Stumbling into Romance by Guest Blogger Betsy Horvath

Hold MeThe book that eventually became my debut romantic suspense novel, Hold Me, went through a few major revisions on its road to publication. In its first incarnation I only gave a passing nod to the romance part. The characters were developed, but they never established a…personal contact with each other. I had a vague notion of a grand, sweeping story arc, heartbreaking in its intensity, requiring several books (maybe 6) to do it justice. I sent it out to publishers and agents and waited.

It was rejected.

After a while, I rewrote the book. This time the romance was a little more defined. You could tell the hero and heroine would end up together, but the end was kind of like the end of the movie “Heaven Can Wait” where Warren Beatty says, “How about we go get a cup of coffee or something?” In fact, I think I used that very line. I sent it out to publishers and agents and waited.

It was rejected.

My writing had improved, thank God, so that time I got a fair number of personalized rejections. Everybody—and I do mean everybody—said they liked the basic characters, but not what they did. I thought, “Hmmm…I wonder if they’re trying to tell me something?”

I’m quick like that.

I read my book again and I saw what they saw. I wasn’t being honest. I had created honest characters, but I hadn’t let them be honest in their situation. I was writing a romance novel, but I still hadn’t admitted to myself that it was a romance novel.

It wasn’t because I don’t like romance novels—I do. I love them. They’re basically all I read. They’re pretty much all I own. I am a romance junkie. It’s really not surprising that any book I wrote would be a romance.

No, I hadn’t wanted to acknowledge the romance in my book because I was afraid. And I was afraid because romance—in novels and in real life—is a very intimate thing. Not just the sex scenes, but the whole emotional dance between characters. Romance demands honesty, and I was afraid of putting myself out there. I was afraid of being vulnerable.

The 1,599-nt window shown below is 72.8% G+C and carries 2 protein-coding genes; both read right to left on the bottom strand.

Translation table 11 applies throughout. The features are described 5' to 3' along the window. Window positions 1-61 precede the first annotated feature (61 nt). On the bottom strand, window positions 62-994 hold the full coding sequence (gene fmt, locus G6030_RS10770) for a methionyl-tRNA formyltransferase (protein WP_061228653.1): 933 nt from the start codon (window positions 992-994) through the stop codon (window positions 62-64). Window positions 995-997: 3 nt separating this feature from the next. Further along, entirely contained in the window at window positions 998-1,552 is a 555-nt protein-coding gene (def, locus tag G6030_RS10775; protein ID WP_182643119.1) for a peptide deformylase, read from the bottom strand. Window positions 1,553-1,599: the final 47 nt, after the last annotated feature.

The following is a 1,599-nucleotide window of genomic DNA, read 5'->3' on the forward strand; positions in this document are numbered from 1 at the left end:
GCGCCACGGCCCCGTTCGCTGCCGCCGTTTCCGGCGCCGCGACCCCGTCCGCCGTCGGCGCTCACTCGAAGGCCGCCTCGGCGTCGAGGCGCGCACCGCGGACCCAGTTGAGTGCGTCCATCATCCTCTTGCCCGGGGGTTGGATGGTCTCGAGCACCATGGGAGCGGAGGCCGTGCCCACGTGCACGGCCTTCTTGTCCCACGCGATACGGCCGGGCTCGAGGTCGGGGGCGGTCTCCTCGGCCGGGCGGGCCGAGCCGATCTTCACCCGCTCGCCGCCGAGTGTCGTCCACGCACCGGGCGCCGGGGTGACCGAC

But I loved my book. So I rewrote it again. And this time around, I just let the story flow, baby. I focused on telling the truth to the best of my ability. I let the characters dance. And I finally let the romance out.

It wasn’t perfect. It still had some structural problems. But this time, after a few changes, my book was accepted for publication by Carina Press.

The moral? You need to be honest. Don’t be afraid to do what you know to be the truth. If you’re a writer, don’t be afraid to be vulnerable. And for heaven’s sake, don’t try to stop the true story from coming out.

What about you? Have you ever been afraid to tell the truth? Have you ever almost given up on something important simply because you didn’t want to change it? I can’t be alone here! 😀

*****

Betsy Horvath was raised on MGM musicals, old-skool Harlequins, and Nancy Drew, so it should not have come as a shock that one day she’d be writing romance. The biggest surprise was that it took her so long to actually buckle down and do it. Hold Me, her debut romantic suspense novel, is available from Carina Press, Amazon, Barnes & Noble, Books On Board, and anywhere fine ebooks are sold.

You can usually find Betsy at her website: www.betsyhorvath.com, on Twitter or hanging around Facebook.